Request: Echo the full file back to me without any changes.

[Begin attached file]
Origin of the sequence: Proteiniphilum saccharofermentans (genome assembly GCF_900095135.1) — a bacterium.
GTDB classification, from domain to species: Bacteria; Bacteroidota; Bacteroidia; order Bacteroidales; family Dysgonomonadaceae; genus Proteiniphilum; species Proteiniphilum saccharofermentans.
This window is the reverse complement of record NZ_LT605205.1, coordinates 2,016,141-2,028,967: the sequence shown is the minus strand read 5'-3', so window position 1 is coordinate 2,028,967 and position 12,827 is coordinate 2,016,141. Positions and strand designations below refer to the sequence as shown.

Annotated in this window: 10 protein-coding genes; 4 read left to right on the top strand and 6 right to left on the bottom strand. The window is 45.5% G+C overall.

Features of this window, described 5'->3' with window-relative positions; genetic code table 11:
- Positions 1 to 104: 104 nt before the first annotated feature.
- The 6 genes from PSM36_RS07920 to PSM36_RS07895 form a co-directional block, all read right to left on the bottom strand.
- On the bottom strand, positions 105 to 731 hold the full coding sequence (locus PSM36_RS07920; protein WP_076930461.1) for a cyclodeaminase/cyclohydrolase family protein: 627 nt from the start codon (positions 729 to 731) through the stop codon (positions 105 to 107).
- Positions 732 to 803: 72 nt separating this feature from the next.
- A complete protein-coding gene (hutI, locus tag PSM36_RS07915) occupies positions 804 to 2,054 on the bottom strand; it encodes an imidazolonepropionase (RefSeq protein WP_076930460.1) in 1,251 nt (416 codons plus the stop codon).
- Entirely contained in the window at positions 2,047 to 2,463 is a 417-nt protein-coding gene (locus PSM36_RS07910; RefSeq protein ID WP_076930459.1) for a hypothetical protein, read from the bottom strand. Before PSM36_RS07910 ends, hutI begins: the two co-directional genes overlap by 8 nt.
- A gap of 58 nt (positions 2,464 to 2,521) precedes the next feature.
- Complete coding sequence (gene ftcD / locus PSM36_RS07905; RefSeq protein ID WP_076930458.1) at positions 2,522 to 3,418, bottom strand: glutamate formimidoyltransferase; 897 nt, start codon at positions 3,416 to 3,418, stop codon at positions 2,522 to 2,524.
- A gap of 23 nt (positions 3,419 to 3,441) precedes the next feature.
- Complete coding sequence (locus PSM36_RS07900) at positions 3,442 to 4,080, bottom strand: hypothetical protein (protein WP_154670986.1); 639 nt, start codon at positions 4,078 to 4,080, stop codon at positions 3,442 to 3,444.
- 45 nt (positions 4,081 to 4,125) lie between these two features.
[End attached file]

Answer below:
Origin of the sequence: Proteiniphilum saccharofermentans (genome assembly GCF_900095135.1) — a bacterium.
GTDB classification, from domain to species: Bacteria; Bacteroidota; Bacteroidia; order Bacteroidales; family Dysgonomonadaceae; genus Proteiniphilum; species Proteiniphilum saccharofermentans.
This window is the reverse complement of record NZ_LT605205.1, coordinates 2,016,141-2,028,967: the sequence shown is the minus strand read 5'-3', so window position 1 is coordinate 2,028,967 and position 12,827 is coordinate 2,016,141. Positions and strand designations below refer to the sequence as shown.

Annotated in this window: 10 protein-coding genes; 4 read left to right on the top strand and 6 right to left on the bottom strand. The window is 45.5% G+C overall.

Features of this window, described 5'->3' with window-relative positions; genetic code table 11:
- Positions 1 to 104: 104 nt before the first annotated feature.
- The 6 genes from PSM36_RS07920 to PSM36_RS07895 form a co-directional block, all read right to left on the bottom strand.
- On the bottom strand, positions 105 to 731 hold the full coding sequence (locus PSM36_RS07920; protein WP_076930461.1) for a cyclodeaminase/cyclohydrolase family protein: 627 nt from the start codon (positions 729 to 731) through the stop codon (positions 105 to 107).
- Positions 732 to 803: 72 nt separating this feature from the next.
- A complete protein-coding gene (hutI, locus tag PSM36_RS07915) occupies positions 804 to 2,054 on the bottom strand; it encodes an imidazolonepropionase (RefSeq protein WP_076930460.1) in 1,251 nt (416 codons plus the stop codon).
- Entirely contained in the window at positions 2,047 to 2,463 is a 417-nt protein-coding gene (locus PSM36_RS07910; RefSeq protein ID WP_076930459.1) for a hypothetical protein, read from the bottom strand. Before PSM36_RS07910 ends, hutI begins: the two co-directional genes overlap by 8 nt.
- A gap of 58 nt (positions 2,464 to 2,521) precedes the next feature.
- Complete coding sequence (gene ftcD / locus PSM36_RS07905; RefSeq protein ID WP_076930458.1) at positions 2,522 to 3,418, bottom strand: glutamate formimidoyltransferase; 897 nt, start codon at positions 3,416 to 3,418, stop codon at positions 2,522 to 2,524.
- A gap of 23 nt (positions 3,419 to 3,441) precedes the next feature.
- Complete coding sequence (locus PSM36_RS07900) at positions 3,442 to 4,080, bottom strand: hypothetical protein (protein WP_154670986.1); 639 nt, start codon at positions 4,078 to 4,080, stop codon at positions 3,442 to 3,444.
- 45 nt (positions 4,081 to 4,125) lie between these two features.